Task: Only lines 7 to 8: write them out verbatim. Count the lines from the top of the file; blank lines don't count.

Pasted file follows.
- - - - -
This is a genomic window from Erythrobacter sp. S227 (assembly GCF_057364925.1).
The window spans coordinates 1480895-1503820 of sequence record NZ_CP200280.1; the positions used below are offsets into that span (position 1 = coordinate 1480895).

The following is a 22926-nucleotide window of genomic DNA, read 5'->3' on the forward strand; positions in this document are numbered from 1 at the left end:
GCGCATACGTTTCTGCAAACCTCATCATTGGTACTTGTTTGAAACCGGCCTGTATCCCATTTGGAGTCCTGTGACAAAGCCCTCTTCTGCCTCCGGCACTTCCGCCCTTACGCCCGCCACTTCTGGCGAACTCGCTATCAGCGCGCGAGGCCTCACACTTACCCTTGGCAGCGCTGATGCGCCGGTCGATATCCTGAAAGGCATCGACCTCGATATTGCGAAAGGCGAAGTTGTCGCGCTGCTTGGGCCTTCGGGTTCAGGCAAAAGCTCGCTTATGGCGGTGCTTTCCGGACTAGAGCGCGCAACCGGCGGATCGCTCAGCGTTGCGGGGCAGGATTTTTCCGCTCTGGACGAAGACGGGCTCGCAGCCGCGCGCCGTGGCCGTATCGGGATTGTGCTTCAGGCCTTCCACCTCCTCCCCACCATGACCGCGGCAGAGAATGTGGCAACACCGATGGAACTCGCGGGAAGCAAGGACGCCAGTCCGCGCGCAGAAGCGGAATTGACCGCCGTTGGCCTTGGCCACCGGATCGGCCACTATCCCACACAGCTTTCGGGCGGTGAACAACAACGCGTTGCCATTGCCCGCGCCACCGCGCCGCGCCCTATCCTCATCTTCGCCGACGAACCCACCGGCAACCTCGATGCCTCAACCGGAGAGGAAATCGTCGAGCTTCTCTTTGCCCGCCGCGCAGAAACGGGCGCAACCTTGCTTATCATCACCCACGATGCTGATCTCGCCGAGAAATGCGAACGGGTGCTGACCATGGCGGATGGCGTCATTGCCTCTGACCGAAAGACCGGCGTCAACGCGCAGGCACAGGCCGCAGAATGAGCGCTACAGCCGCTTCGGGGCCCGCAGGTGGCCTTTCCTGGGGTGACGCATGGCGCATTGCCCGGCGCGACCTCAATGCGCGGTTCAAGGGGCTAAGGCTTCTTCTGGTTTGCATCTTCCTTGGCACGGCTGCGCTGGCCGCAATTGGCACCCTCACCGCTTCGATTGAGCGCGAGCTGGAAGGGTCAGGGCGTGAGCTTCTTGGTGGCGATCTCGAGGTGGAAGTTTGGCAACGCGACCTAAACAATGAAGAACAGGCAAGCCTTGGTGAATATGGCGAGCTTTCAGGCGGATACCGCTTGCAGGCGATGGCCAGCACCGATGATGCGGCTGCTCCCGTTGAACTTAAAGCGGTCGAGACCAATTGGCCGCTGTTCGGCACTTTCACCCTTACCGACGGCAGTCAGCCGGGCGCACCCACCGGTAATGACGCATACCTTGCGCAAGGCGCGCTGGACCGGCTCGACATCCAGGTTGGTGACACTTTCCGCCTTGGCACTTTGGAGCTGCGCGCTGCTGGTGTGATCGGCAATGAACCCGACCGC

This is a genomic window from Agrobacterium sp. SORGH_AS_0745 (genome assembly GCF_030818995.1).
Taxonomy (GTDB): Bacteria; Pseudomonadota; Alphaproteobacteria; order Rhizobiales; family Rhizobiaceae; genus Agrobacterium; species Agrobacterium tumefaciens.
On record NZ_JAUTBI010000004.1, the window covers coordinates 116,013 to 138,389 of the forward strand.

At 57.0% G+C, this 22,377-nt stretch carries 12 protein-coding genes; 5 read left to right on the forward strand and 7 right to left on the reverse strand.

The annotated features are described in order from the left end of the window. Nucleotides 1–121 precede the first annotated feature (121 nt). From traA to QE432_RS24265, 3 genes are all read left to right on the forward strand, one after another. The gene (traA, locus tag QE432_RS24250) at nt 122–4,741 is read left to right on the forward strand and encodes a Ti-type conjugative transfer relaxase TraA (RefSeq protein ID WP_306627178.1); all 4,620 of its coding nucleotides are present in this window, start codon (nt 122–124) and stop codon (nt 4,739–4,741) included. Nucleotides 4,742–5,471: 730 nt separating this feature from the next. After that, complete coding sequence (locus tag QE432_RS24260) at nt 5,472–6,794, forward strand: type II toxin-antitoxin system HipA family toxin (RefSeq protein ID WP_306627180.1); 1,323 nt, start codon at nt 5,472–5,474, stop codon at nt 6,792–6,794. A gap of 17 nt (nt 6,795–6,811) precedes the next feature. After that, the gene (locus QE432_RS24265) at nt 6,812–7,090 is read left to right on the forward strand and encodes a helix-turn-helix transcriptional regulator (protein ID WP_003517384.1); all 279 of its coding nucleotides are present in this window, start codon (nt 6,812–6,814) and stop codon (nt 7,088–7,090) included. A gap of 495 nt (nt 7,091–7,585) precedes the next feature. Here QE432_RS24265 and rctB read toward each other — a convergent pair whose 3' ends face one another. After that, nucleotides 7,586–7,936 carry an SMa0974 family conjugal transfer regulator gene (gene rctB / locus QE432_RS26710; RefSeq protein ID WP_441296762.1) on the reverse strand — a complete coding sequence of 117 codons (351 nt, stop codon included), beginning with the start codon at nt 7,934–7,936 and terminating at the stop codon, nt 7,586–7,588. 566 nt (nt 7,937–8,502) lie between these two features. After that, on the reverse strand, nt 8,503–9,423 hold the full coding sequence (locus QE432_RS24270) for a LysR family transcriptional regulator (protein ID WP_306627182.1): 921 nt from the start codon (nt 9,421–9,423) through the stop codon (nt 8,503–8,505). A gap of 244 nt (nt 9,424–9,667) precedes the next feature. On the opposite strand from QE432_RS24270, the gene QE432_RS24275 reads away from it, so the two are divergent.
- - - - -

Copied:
On record NZ_JAUTBI010000004.1, the window covers coordinates 116,013 to 138,389 of the forward strand.

At 57.0% G+C, this 22,377-nt stretch carries 12 protein-coding genes; 5 read left to right on the forward strand and 7 right to left on the reverse strand.